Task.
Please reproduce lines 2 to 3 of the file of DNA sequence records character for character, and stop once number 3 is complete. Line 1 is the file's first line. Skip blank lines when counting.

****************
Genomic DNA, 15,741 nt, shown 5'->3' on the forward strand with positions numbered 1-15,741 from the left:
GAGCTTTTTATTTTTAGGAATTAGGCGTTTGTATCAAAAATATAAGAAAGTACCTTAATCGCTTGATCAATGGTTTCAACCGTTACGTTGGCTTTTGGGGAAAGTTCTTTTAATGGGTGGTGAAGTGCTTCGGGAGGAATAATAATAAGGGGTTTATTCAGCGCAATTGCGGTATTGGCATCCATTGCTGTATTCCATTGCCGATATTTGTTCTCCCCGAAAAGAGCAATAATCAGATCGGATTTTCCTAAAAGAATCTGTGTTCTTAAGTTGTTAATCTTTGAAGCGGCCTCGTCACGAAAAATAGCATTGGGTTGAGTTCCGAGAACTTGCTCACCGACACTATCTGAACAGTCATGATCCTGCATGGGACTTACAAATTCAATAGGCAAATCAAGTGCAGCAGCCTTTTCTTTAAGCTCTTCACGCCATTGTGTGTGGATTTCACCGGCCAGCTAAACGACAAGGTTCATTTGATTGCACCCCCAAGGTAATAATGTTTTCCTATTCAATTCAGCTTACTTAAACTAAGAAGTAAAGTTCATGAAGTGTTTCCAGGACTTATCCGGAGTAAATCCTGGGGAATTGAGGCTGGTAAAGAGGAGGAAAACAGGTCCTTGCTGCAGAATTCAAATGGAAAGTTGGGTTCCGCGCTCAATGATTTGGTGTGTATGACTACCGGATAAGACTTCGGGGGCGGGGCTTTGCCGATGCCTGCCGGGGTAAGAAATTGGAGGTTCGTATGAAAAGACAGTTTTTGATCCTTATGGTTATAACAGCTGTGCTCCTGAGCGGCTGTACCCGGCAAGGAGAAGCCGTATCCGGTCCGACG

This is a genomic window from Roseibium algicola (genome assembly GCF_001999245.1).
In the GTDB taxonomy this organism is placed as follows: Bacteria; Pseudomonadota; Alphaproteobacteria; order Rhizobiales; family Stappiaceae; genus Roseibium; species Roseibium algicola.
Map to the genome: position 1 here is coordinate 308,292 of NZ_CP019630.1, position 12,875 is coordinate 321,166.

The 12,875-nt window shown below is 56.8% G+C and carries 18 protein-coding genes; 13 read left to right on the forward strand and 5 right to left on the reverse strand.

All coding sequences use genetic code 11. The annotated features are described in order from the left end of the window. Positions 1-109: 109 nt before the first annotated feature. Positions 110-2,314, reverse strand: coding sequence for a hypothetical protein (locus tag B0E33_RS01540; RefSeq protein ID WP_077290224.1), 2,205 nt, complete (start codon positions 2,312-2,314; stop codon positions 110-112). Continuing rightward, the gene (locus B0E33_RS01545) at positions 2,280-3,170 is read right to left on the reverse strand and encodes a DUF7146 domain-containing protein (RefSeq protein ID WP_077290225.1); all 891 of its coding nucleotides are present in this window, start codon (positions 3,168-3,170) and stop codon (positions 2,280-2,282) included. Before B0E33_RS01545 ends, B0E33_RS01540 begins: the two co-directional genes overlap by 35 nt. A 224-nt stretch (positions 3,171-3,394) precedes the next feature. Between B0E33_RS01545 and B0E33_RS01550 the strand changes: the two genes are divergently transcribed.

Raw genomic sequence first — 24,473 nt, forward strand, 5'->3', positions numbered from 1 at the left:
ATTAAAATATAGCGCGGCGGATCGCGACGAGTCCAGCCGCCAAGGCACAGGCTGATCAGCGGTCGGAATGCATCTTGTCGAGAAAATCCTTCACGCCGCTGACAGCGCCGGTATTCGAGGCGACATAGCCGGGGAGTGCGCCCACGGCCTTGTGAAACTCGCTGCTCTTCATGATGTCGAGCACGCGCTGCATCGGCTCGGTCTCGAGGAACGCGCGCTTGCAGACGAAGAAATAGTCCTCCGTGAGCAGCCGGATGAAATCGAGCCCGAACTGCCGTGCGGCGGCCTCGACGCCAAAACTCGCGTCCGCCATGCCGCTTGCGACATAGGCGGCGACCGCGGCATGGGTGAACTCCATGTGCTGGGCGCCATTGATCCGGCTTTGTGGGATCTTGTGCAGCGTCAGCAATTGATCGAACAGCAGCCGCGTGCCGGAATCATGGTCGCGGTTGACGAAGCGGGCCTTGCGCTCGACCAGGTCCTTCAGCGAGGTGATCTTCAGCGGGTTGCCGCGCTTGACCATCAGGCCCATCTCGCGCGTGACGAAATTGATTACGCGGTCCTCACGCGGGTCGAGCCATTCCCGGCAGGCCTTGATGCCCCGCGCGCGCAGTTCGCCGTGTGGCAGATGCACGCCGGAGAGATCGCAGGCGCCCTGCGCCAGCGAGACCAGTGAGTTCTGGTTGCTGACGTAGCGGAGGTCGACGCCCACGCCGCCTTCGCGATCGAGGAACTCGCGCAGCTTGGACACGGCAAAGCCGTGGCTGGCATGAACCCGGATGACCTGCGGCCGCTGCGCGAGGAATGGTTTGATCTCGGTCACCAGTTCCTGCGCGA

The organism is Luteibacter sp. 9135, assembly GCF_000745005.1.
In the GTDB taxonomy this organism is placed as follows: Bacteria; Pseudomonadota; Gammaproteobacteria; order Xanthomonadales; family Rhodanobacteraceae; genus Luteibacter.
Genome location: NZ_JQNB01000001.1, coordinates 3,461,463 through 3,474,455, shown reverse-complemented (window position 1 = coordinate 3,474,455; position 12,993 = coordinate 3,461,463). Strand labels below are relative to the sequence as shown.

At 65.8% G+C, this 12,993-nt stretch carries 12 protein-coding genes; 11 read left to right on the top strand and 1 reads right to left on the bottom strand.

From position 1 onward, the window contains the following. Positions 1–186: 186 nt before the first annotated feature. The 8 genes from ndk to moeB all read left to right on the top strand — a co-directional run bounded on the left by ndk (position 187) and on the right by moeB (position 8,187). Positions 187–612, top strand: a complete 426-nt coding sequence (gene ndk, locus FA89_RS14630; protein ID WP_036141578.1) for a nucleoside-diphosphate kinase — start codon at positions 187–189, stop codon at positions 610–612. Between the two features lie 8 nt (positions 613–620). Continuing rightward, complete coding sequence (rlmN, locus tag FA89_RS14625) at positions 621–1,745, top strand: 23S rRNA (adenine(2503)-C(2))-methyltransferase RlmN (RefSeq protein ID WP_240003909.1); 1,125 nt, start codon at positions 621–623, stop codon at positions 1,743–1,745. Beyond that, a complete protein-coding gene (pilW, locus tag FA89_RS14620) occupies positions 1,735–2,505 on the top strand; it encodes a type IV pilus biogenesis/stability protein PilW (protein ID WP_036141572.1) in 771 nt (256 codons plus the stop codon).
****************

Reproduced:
GAGCTTTTTATTTTTAGGAATTAGGCGTTTGTATCAAAAATATAAGAAAGTACCTTAATCGCTTGATCAATGGTTTCAACCGTTACGTTGGCTTTTGGGGAAAGTTCTTTTAATGGGTGGTGAAGTGCTTCGGGAGGAATAATAATAAGGGGTTTATTCAGCGCAATTGCGGTATTGGCATCCATTGCTGTATTCCATTGCCGATATTTGTTCTCCCCGAAAAGAGCAATAATCAGATCGGATTTTCCTAAAAGAATCTGTGTTCTTAAGTTGTTAATCTTTGAAGCGGCCTCGTCACGAAAAATAGCATTGGGTTGAGTTCCGAGAACTTGCTCACCGACACTATCTGAACAGTCATGATCCTGCATGGGACTTACAAATTCAATAGGCAAATCAAGTGCAGCAGCCTTTTCTTTAAGCTCTTCACGCCATTGTGTGTGGATTTCACCGGCCAGCTAAACGACAAGGTTCATTTGATTGCACCCCCAAGGTAATAATGTTTTCCTATTCAATTCAGCTTACTTAAACTAAGAAGTAAAGTTCATGAAGTGTTTCCAGGACTTATCCGGAGTAAATCCTGGGGAATTGAGGCTGGTAAAGAGGAGGAAAACAGGTCCTTGCTGCAGAATTCAAATGGAAAGTTGGGTTCCGCGCTCAATGATTTGGTGTGTATGACTACCGGATAAGACTTCGGGGGCGGGGCTTTGCCGATGCCTGCCGGGGTAAGAAATTGGAGGTTCGTATGAAAAGACAGTTTTTGATCCTTATGGTTATAACAGCTGTGCTCCTGAGCGGCTGTACCCGGCAAGGAGAAGCCGTATCCGGTCCGACG

This is a genomic window from Roseibium algicola (genome assembly GCF_001999245.1).